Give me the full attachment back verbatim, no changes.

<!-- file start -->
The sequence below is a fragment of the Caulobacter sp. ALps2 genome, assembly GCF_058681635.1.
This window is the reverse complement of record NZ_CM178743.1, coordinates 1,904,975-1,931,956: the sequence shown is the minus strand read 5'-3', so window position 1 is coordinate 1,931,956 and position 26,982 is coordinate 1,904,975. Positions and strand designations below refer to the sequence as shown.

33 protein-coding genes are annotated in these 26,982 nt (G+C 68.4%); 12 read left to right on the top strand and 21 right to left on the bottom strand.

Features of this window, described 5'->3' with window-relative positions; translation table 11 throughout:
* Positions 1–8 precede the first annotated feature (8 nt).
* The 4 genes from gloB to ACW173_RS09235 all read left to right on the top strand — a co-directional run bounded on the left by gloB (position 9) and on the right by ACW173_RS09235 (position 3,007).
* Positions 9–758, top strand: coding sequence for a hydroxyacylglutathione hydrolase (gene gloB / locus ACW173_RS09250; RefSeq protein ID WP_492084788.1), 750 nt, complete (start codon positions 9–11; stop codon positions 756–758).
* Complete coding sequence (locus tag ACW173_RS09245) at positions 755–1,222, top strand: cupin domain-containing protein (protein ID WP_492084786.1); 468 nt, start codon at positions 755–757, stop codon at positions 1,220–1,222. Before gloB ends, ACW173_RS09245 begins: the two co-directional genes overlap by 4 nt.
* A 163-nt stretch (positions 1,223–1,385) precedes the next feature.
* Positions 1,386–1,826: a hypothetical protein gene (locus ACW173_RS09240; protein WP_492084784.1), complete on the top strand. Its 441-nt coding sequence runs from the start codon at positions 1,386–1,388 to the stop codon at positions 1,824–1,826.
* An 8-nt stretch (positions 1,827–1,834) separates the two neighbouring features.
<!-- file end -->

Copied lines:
The sequence below is a fragment of the Caulobacter sp. ALps2 genome, assembly GCF_058681635.1.
This window is the reverse complement of record NZ_CM178743.1, coordinates 1,904,975-1,931,956: the sequence shown is the minus strand read 5'-3', so window position 1 is coordinate 1,931,956 and position 26,982 is coordinate 1,904,975. Positions and strand designations below refer to the sequence as shown.

33 protein-coding genes are annotated in these 26,982 nt (G+C 68.4%); 12 read left to right on the top strand and 21 right to left on the bottom strand.

Features of this window, described 5'->3' with window-relative positions; translation table 11 throughout:
* Positions 1–8 precede the first annotated feature (8 nt).
* The 4 genes from gloB to ACW173_RS09235 all read left to right on the top strand — a co-directional run bounded on the left by gloB (position 9) and on the right by ACW173_RS09235 (position 3,007).
* Positions 9–758, top strand: coding sequence for a hydroxyacylglutathione hydrolase (gene gloB / locus ACW173_RS09250; RefSeq protein ID WP_492084788.1), 750 nt, complete (start codon positions 9–11; stop codon positions 756–758).
* Complete coding sequence (locus tag ACW173_RS09245) at positions 755–1,222, top strand: cupin domain-containing protein (protein ID WP_492084786.1); 468 nt, start codon at positions 755–757, stop codon at positions 1,220–1,222. Before gloB ends, ACW173_RS09245 begins: the two co-directional genes overlap by 4 nt.
* A 163-nt stretch (positions 1,223–1,385) precedes the next feature.
* Positions 1,386–1,826: a hypothetical protein gene (locus ACW173_RS09240; protein WP_492084784.1), complete on the top strand. Its 441-nt coding sequence runs from the start codon at positions 1,386–1,388 to the stop codon at positions 1,824–1,826.
* An 8-nt stretch (positions 1,827–1,834) separates the two neighbouring features.